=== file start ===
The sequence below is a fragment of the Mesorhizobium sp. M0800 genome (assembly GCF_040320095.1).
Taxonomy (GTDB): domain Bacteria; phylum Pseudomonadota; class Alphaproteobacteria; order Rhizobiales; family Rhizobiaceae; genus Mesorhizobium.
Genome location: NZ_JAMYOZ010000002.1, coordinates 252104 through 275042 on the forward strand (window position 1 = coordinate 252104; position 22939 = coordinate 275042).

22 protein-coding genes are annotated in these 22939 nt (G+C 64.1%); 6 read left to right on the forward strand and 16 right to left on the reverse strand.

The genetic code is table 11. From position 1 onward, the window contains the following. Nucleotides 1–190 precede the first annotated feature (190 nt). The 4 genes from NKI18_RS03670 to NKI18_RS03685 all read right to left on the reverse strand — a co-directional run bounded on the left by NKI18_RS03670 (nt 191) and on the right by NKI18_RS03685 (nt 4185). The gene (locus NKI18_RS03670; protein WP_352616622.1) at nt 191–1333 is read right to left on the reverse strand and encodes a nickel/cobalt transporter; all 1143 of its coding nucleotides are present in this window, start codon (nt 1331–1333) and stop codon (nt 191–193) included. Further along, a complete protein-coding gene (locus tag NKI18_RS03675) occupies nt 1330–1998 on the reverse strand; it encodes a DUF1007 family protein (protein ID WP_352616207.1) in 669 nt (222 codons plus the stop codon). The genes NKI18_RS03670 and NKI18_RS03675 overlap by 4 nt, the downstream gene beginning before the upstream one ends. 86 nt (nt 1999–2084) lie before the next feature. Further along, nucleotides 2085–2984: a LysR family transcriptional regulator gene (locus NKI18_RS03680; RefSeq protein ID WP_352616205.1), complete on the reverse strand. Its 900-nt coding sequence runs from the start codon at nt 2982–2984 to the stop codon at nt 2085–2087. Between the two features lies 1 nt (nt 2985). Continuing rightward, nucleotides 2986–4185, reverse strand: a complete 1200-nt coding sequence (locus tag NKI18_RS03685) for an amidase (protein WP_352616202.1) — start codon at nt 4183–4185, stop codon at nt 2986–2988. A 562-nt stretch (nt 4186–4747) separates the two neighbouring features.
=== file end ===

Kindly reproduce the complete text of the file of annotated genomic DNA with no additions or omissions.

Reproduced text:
The sequence below is a fragment of the Mesorhizobium sp. M0800 genome (assembly GCF_040320095.1).
Taxonomy (GTDB): domain Bacteria; phylum Pseudomonadota; class Alphaproteobacteria; order Rhizobiales; family Rhizobiaceae; genus Mesorhizobium.
Genome location: NZ_JAMYOZ010000002.1, coordinates 252104 through 275042 on the forward strand (window position 1 = coordinate 252104; position 22939 = coordinate 275042).

22 protein-coding genes are annotated in these 22939 nt (G+C 64.1%); 6 read left to right on the forward strand and 16 right to left on the reverse strand.

The genetic code is table 11. From position 1 onward, the window contains the following. Nucleotides 1–190 precede the first annotated feature (190 nt). The 4 genes from NKI18_RS03670 to NKI18_RS03685 all read right to left on the reverse strand — a co-directional run bounded on the left by NKI18_RS03670 (nt 191) and on the right by NKI18_RS03685 (nt 4185). The gene (locus NKI18_RS03670; protein WP_352616622.1) at nt 191–1333 is read right to left on the reverse strand and encodes a nickel/cobalt transporter; all 1143 of its coding nucleotides are present in this window, start codon (nt 1331–1333) and stop codon (nt 191–193) included. Further along, a complete protein-coding gene (locus tag NKI18_RS03675) occupies nt 1330–1998 on the reverse strand; it encodes a DUF1007 family protein (protein ID WP_352616207.1) in 669 nt (222 codons plus the stop codon). The genes NKI18_RS03670 and NKI18_RS03675 overlap by 4 nt, the downstream gene beginning before the upstream one ends. 86 nt (nt 1999–2084) lie before the next feature. Further along, nucleotides 2085–2984: a LysR family transcriptional regulator gene (locus NKI18_RS03680; RefSeq protein ID WP_352616205.1), complete on the reverse strand. Its 900-nt coding sequence runs from the start codon at nt 2982–2984 to the stop codon at nt 2085–2087. Between the two features lies 1 nt (nt 2985). Continuing rightward, nucleotides 2986–4185, reverse strand: a complete 1200-nt coding sequence (locus tag NKI18_RS03685) for an amidase (protein WP_352616202.1) — start codon at nt 4183–4185, stop codon at nt 2986–2988. A 562-nt stretch (nt 4186–4747) separates the two neighbouring features.